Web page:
If you struggle to put your phone down, you are not alone. However, you still know that there is one place you should never pull out your phone — behind the driver’s wheel. A lot of drivers in Georgia do not treat the responsibility of driving as seriously as you do though, which is why texting and driving is such a serious problem.
Maybe you are familiar with the image of the driver in the lane next to you staring at his or her phone instead of the road. If so, you might not even be that surprised to learn that cellphones are involved in 14% of all fatal car accidents. In 2018 alone, car accidents involving cellphones killed 4,637 people.
The problem with multitasking
Living in a fast-paced society means trying to balance a million and one things simultaneously. There is a big difference between the type of multitasking one might use when checking work emails while taking children to the park and the type of distracted behavior that is texting and driving. A lot of people think of texting and driving as just another type of multitasking though.
Age plays a factor in confidence in multitasking. For example, a 2020 survey found that drivers between the ages of 55 and 65 are more likely to believe they can multitask moderately well compared to drivers between the ages of 25 and 34. When asked about whether they multitask extremely well, younger drivers are actually more confident in their abilities.
Who is to blame?
A 2018 survey also looked at how age plays into texting and driving. Unfortunately, the results are not great. While certain age groups are more likely to use cellphones while driving — specifically those between the ages of 20 and 29 — virtually every age group is engaged in the practice. The survey concluded that a third of all drivers aged 18 to 64 admit that they actively text and email.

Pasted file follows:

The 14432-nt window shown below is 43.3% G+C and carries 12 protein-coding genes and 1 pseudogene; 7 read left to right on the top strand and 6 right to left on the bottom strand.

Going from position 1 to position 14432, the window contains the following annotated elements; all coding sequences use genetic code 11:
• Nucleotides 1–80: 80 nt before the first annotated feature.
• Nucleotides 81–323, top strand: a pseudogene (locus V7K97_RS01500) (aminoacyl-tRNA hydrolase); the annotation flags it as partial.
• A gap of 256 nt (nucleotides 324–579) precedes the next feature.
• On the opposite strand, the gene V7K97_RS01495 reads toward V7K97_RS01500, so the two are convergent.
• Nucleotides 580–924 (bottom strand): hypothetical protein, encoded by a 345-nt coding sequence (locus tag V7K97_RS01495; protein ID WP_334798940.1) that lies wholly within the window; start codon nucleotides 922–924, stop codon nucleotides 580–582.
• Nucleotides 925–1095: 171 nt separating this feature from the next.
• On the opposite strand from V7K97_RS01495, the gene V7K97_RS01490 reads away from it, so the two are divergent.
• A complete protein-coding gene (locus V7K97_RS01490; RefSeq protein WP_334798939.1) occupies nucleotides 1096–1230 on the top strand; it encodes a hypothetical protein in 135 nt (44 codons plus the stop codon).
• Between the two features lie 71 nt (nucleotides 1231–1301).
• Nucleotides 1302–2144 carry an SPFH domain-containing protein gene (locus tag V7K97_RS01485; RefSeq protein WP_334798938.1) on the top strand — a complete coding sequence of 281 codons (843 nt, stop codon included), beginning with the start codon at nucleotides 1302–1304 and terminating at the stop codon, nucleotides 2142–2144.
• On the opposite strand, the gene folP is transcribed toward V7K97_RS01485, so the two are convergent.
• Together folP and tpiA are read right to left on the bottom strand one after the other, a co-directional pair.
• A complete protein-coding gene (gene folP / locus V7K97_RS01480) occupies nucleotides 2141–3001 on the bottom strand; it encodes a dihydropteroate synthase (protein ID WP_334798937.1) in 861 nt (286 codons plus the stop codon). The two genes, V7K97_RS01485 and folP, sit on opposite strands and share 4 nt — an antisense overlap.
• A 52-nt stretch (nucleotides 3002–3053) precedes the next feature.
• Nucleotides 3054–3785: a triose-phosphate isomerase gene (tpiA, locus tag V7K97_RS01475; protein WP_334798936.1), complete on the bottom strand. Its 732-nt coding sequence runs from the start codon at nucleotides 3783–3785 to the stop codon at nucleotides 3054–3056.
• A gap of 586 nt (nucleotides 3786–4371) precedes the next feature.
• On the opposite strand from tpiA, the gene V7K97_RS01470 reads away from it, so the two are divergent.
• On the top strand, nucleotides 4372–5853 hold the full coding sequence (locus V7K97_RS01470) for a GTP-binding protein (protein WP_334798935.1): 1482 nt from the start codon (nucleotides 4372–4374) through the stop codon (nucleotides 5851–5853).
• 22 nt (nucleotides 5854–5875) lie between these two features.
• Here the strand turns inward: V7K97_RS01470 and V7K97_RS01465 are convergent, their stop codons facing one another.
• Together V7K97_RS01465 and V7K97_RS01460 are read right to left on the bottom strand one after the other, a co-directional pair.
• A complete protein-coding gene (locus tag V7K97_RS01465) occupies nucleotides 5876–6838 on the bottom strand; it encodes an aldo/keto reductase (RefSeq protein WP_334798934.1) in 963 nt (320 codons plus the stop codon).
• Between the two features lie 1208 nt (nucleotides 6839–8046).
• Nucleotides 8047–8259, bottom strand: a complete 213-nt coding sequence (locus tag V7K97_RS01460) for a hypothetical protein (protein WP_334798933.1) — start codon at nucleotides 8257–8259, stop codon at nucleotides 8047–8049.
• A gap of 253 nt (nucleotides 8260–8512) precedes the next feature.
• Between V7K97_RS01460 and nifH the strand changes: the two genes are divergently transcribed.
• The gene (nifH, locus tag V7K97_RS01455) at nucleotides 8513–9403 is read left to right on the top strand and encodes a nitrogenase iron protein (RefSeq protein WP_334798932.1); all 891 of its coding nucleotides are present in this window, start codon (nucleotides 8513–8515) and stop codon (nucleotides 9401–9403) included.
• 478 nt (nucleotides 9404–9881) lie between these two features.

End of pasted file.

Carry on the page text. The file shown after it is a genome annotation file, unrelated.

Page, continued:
It is not just texting that is the problem either. Many drivers are now spending their time behind the wheel just surfing the web, as if they do not have anything better to do with their time. Around 20% of all drivers say they do this, including teenagers
Texting and driving is not safe
Glancing at your phone might seem innocent enough, but it is never safe. Texting drivers have their eyes off the road for roughly 400% more time than drivers who keep off their phones. Phone calls while driving are dangerous too, and yet roughly 7% of drivers can be found making a call at any given point in time.
Recovering from a texting and driving accident can be a lengthy and painful process. Maybe you are out of work and struggling to keep up with your medical bills too. If so, you may want to explore your options for recovering compensation for your damages. In Georgia, this is often accomplished through a successfully pursued personal injury claim.